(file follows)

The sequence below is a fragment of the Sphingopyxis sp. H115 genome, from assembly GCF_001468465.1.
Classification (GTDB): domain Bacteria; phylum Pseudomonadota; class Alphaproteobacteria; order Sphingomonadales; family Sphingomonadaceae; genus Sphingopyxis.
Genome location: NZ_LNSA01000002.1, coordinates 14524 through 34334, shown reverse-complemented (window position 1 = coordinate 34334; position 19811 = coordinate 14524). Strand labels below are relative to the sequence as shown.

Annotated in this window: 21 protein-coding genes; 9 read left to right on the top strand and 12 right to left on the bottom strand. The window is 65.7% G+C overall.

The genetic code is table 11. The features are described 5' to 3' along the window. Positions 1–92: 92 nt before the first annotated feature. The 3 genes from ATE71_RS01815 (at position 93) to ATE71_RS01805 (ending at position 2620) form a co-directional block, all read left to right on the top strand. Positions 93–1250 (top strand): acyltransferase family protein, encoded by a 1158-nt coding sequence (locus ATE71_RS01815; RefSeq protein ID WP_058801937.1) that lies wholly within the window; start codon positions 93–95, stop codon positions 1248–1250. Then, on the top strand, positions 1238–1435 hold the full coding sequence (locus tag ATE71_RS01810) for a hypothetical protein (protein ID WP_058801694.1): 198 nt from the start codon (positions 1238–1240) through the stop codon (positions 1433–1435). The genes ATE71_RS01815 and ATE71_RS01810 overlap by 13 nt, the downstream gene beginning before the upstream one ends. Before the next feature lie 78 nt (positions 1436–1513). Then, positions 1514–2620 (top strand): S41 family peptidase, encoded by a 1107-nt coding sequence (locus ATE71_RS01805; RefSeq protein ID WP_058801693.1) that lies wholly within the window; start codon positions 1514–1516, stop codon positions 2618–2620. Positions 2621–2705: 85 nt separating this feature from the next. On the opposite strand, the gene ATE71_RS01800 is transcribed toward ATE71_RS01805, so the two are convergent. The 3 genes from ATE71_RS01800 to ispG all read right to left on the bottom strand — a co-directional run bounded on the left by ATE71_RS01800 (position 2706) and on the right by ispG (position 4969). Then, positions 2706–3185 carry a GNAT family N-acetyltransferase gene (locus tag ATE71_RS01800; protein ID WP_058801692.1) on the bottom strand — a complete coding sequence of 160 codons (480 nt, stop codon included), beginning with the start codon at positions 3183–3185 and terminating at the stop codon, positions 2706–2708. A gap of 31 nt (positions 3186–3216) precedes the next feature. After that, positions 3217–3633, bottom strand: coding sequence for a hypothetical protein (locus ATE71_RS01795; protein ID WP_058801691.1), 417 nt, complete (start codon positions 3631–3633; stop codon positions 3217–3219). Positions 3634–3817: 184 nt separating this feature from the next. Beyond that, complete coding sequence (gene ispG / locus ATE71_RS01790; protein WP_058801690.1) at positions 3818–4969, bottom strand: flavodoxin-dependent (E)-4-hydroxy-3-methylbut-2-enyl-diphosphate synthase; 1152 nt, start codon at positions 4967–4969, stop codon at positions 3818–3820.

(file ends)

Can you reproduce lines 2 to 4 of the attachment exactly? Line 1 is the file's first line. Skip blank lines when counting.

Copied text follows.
Classification (GTDB): domain Bacteria; phylum Pseudomonadota; class Alphaproteobacteria; order Sphingomonadales; family Sphingomonadaceae; genus Sphingopyxis.
Genome location: NZ_LNSA01000002.1, coordinates 14524 through 34334, shown reverse-complemented (window position 1 = coordinate 34334; position 19811 = coordinate 14524). Strand labels below are relative to the sequence as shown.

Annotated in this window: 21 protein-coding genes; 9 read left to right on the top strand and 12 right to left on the bottom strand. The window is 65.7% G+C overall.